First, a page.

An Imperva blog proposes the action needed to minimise the risk.7 Steps to Protect Your Data From Insider Threats are: 

    Discover and classify sensitive dataMonitor all user access to dataDefine and enforce organisational policiesLeverage advances in artificial intelligence detectUse interactive analytics tools to investigate security incidentsQuarantine risky usersGenerate reports to document security events.

    These aren’t proposed as absolute solutions. Imperva offers them as a guide to help detect and contain insider threats. Perhaps the most modern feature’s using machine learning to uncover unknown threats. It can sift through massive amounts of detailed data access logs so security teams can establish behavioural baselines of users’ access to data and rapidly identify changes, inappropriate or abusive data access. Drilling down’s more manageable. 

    The seven steps provide a framework for Africa’s eHealth cyber-security. Applying them needs resources, especially skilled people to manage and operate the process.

  • India’s patient and personal information data's been hacked

    Wide-ranging, Interoperable (IOp) eHealth depends on effective, secure Unique Patient Identifiers (UPI). India’s extending Aadhaar, its national identity number, as the UPI for healthcare. The Tribune has a report saying it’s been hacked. Rs 500, 10 minutes, and you have access to billion Aadhaar details refers to the Unique Identification Authority of India (UIDAI), responsible for Aadhaar, claim in November that Aadhaar data for over a billion people’s fully safe and secure and there has been no data leak or breach.

    A Tribune employee paid Rs500, about US$8, for a service offered by anonymous sellers to provide unrestricted access to details for Aadhaar numbers. Contact was made over WhatsApp, and took ten minutes to complete. Data provided included a login ID and password for access to any Aadhaar number in the portal and access the data that individuals have submitted, including name, address, postal code, photo, phone number and email address. Another Rs300, almost US$5, bought software that can facilitate Aadhaar card printing by entering an Aadhaar number of any individual.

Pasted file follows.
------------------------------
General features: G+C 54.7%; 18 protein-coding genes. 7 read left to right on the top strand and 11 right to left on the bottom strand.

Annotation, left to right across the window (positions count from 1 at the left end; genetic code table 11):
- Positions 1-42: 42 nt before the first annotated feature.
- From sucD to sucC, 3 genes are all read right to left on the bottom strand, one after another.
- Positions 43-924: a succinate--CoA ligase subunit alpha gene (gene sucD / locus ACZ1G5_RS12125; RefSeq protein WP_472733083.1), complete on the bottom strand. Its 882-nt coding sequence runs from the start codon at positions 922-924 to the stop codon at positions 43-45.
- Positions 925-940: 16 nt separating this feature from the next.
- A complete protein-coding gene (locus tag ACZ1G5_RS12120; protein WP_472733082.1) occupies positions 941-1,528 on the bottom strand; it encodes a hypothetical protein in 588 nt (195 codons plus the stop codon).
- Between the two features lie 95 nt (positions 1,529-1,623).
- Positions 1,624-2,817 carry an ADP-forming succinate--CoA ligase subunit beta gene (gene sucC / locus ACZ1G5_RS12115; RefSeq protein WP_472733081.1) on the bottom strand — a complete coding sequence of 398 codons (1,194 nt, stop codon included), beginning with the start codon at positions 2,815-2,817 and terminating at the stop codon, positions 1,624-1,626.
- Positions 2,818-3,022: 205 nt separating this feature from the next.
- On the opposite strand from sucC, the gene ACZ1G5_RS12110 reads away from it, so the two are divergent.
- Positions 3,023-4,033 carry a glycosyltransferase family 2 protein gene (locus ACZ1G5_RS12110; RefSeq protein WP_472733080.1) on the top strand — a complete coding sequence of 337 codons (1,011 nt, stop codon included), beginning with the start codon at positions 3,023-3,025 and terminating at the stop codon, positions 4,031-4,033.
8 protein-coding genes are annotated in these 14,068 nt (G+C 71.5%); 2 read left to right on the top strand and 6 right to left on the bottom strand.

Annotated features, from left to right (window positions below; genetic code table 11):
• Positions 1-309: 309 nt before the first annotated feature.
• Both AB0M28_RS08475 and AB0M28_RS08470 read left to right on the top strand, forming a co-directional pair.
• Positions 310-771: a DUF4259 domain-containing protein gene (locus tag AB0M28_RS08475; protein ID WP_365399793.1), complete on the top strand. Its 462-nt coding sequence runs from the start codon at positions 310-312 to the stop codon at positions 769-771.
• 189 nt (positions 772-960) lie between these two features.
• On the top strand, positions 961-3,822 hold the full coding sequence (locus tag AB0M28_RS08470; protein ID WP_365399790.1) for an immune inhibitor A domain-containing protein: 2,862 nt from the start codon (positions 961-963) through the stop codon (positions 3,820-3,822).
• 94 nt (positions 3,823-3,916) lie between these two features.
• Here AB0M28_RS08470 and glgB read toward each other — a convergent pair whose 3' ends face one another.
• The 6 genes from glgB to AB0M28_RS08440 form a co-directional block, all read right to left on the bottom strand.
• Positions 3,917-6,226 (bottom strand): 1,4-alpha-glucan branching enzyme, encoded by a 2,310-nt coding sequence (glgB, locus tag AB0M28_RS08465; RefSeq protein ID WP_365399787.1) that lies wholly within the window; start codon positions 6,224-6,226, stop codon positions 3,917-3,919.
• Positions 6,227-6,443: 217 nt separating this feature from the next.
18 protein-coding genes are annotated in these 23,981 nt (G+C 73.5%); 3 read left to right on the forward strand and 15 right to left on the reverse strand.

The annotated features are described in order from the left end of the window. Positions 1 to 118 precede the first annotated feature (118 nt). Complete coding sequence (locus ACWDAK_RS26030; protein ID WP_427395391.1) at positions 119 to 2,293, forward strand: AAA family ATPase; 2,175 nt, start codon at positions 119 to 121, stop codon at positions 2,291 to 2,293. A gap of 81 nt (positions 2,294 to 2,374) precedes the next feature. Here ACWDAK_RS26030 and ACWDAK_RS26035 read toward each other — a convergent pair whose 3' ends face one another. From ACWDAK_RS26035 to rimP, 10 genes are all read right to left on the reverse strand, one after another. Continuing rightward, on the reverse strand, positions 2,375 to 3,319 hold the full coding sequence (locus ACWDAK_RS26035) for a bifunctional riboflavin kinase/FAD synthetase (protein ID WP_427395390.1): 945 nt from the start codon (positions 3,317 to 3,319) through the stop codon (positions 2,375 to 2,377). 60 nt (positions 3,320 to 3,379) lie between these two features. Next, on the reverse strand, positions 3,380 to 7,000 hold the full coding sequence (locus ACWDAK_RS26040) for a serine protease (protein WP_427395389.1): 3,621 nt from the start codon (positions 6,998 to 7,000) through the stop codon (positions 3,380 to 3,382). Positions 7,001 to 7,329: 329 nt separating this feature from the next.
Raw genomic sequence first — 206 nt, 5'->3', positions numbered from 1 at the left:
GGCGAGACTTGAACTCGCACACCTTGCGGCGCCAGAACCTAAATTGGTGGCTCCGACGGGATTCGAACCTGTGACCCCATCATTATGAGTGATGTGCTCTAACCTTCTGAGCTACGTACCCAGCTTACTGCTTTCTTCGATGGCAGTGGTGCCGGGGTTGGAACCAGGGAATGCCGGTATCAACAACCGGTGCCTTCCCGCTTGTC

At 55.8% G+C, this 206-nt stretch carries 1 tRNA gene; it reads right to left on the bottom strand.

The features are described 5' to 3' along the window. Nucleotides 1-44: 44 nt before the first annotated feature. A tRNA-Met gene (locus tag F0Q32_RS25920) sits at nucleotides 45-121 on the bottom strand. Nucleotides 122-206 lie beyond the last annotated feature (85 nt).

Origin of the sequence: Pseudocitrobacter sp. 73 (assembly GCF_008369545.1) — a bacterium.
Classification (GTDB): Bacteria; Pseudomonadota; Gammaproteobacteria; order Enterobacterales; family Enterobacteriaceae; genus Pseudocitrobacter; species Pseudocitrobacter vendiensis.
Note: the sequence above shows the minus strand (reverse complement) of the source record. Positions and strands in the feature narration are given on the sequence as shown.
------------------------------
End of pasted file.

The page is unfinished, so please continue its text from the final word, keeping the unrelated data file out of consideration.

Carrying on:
The Tribune says IDAI officials in Chandigarh were shocked at the revelations. It’s classified as a major national security breach. It seems the breach was some six months ago. Anonymous groups were created on WhatsApp. They targeted over three unemployed Village-Level Enterprise (VLE) operators hired by the Ministry of Electronics and Information Technology (ME&IT) under the Common Service Centres Scheme (CSCS). 

    CSCS operators produced Aadhaar cards. They lost their jobs when the service was restricted to post offices and designated banks to avoid security breaches. Initial illegal Aadhaar access was used to print and sell Aadhaar cards to low income villagers. Cyber-criminals have expanded the service.

    There are several lessons for Africa’s planned UPIs. Cyber-security should never be seen as safe. It required constant vigilance. Changes in personnel and providers always need corresponding changes in access rights and monitoring. These should be part of a rigorous cyber-security strategy.

  • Two bugs, Meltdown and Spectre, render your devices vulnerable

    An alarming start to eHealth’s New Year’s a claim by The Register that there are two bugs in chips used in the vast majority of computers and smart phones. It’s important for Africa’s eHealth vulnerability. It says severe design flaw in Intel microprocessors allows sensitive data, such as passwords and crypto-keys, to be stolen from memory.